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Be a soil farmer

When I first started farming, I bought some cows. I was a cattle farmer. I eventually figured out that if I could take good care of the grass, it would take care of the cattle. When I determined the cattle were simply a tool to manage the grass, I became a grass farmer. A few years ago I figured out that if I can take care of the soil, and the soil life within it, that would take care of the grass, which would then take care of the cattle. In other words, plants are simply a tool to manage the soil. So now I am a soil farmer.

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I wrote an article last year about Jean Baptista Van Helmont. He was a scientist in the 1600s who wanted to learn how plants grew. If you recall, he was arrested for his science, as it was against modern thinking at the time. His conclusion was that plants grow from water because the weight of the soil at the beginning of the experiment was nearly the same as at the end. His plants grew by adding only water. Modern thinking at the time was that plants grew from using up the soil. Wait a minute: is that not the same modern thinking that we use today? We add fertilizer to the soil and we have to keep adding to the soil because it gets used up. Think about it. Do you believe that the plants grow from the soil?

Let us look at this a little closer. Jean did not know about photosynthesis. Photosynthesis is when the plant takes carbon dioxide (CO2) and water (H2O) and combines them by using sunlight energy to form a simple sugar called glucose (C6H12O6). Did you know that a plant could grow without soil? In a crack in a rock on a mountainside, a spruce tree can grow. Where does it get its nutrients? From the air.

Over 95 per cent of the makeup of any plant comes from the air with some assistance from soil organisms. If we look at the typical dry matter composition of a plant, it looks something like this — carbon: 45 per cent, oxygen: 45 per cent, hydrogen: six per cent and nitrogen: 1.5 per cent.

Any other element in a plant will make up less than one per cent. Most are measured in parts per million. The rest of the elements we need to grow plants come from somewhere else. This could be from the soil or straight from rock, with the help of our friends mycorrhizal fungi.

My point is that the plants do not need soil to grow. However, the soil does need the plants. Photosynthesis by the plants produces sugars, which are the foundation to life. It is the plants that push sugar out of the root tips as they grow that glues the soil particles together causing good aggregation. The plants build the soil by taking H, O, C and N from the air and adding it to the soil. We do also have to give credit to the soil microbes. In symbiotic relationships with the plants, many of our microbiotic employees also help to build the soil. For example, mycorrhizal fungi produce glomalin, which is a glycoprotein. Most tests greatly underestimate the amount of glomalin in our soils, which can account for up to one-third of the organic carbon stored in agricultural land. However, we need healthy soils with good organic life to do so.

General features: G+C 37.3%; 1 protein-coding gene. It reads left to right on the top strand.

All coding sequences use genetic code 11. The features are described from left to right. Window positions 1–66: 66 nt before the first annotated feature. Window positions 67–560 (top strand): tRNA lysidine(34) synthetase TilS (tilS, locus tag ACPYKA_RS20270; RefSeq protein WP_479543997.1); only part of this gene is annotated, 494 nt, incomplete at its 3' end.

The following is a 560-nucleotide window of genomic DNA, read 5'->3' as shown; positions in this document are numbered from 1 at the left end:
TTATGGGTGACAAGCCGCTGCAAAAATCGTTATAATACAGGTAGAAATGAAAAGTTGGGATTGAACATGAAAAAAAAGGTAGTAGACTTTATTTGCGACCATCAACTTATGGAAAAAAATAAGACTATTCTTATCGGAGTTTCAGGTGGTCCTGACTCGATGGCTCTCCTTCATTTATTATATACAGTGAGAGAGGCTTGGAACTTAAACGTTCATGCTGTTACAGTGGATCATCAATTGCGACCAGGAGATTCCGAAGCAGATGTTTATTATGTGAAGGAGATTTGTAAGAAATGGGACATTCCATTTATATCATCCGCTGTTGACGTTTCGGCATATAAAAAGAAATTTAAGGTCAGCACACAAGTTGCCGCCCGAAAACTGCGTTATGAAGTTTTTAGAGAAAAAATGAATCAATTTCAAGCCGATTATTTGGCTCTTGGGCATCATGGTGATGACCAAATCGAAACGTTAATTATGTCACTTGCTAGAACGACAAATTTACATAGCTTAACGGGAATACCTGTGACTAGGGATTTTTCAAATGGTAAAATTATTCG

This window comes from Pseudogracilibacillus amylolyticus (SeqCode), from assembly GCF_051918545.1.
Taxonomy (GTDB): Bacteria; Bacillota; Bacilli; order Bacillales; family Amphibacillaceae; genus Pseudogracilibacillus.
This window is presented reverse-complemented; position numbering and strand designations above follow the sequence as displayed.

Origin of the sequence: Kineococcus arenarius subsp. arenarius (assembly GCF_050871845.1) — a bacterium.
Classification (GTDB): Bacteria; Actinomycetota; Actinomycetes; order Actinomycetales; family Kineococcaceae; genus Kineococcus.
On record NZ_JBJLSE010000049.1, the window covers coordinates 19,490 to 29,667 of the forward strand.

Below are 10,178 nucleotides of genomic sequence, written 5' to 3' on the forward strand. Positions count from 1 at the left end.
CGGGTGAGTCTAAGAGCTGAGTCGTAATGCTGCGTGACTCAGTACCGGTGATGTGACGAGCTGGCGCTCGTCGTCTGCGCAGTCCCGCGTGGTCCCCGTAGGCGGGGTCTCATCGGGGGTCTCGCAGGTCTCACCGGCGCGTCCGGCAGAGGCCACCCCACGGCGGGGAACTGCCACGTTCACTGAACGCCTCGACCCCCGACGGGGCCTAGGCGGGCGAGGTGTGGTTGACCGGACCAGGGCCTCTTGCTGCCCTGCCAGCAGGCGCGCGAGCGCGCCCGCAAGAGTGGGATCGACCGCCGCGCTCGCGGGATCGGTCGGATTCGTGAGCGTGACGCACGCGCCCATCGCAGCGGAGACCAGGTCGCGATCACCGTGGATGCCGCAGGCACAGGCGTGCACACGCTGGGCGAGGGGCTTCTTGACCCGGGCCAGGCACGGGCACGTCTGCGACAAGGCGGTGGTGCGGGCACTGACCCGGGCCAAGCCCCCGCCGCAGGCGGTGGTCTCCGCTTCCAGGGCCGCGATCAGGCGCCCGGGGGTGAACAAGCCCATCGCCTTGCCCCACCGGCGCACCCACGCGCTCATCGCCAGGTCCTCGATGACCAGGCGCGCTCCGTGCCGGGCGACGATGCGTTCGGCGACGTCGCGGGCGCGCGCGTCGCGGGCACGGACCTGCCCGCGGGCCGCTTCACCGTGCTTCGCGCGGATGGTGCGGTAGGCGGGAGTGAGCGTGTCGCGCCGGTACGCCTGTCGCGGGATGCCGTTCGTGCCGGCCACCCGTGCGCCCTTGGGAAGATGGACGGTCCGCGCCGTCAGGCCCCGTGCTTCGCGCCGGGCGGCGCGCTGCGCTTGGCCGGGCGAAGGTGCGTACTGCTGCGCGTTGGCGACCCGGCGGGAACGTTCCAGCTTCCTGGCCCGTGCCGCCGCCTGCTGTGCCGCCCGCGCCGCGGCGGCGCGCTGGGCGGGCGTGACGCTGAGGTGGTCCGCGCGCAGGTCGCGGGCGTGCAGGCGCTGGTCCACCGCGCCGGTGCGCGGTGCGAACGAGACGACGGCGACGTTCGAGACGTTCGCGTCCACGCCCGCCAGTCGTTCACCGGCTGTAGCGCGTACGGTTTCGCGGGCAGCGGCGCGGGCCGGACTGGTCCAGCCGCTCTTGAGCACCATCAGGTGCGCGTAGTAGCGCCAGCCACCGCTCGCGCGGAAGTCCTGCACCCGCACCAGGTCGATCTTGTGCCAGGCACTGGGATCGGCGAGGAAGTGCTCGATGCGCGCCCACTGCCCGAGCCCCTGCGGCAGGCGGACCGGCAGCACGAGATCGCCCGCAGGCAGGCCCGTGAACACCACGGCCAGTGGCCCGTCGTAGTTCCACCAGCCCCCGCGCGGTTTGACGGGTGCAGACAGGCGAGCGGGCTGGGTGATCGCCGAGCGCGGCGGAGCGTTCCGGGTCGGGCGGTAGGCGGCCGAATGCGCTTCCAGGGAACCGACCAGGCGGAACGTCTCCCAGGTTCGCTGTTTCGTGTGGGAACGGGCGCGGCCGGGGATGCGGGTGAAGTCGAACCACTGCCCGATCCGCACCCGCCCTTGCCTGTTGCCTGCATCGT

I have often heard the recommendation that producers need to cultivate their pastures every eight to 10 years in order to release “bound up” nutrients. I totally disagree with this practice. I am trying to build up my soil by making nutrients become “bound up” in it.

When you break up that pasture, nutrients are released. This allows you to mine the land and deplete it faster. The problem is that it works, as producers get a really good crop for a few years by mining the nutrients. But this is a short-term gain that comes at the cost of depleting the soil.

Building soil also increases the water-holding capacity by putting more carbon back into the soil. Humus can hold up to nine times its weight in water.

The best way to put organic carbon back into the soil is through exudation from the actively growing roots of the Poaceae family of plants. This includes pasture grasses and cereals. Exudation is when the root tips are pushing out sugars as they grow, which glues the soil together. The breakdown of plant material and their fibrous roots is also an important source of carbon in soils. The more active the plant roots are, the more carbon is added. Also, the more diverse the plants, the better it is for your soil life. We need to stay away from monocultures. Polycultures create healthy ecosystems.

I am experimenting with pasture cropping; I want to have perennial pasture grasses and cereals together. The ongoing carbon inputs from the perennial grasses create highly stable forms of soil carbon, while the short-term, high-sugar forms of carbon exuded by the roots of the cereal crop stimulate microbial activity. This is a good combination in building soil. I also want to have some legumes to fix nitrogen as well as some plants that open up the soil like tillage radish and sweet clover. These are not meant to be a forage, but more of a soil amendment. These big roots can dig down and open up the soil allowing water and air infiltration.

In a healthy ecosystem, plants grow the soil, not the other way around. Of course, this is all tied together with the recycling of nutrients provided to us by our livestock, that recycle 80 per cent of what they consume. I am sure glad that they are so inefficient; it is almost like they were meant to be that way. My lesson learned: Use plants to build soils and use livestock to manage the plants. It’s been working for centuries without us.

About the author

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Steve Kenyon runs Greener Pastures Ranching Ltd. in Busby, Alta., www.greenerpasturesranching.com, or call 780-307-6500.

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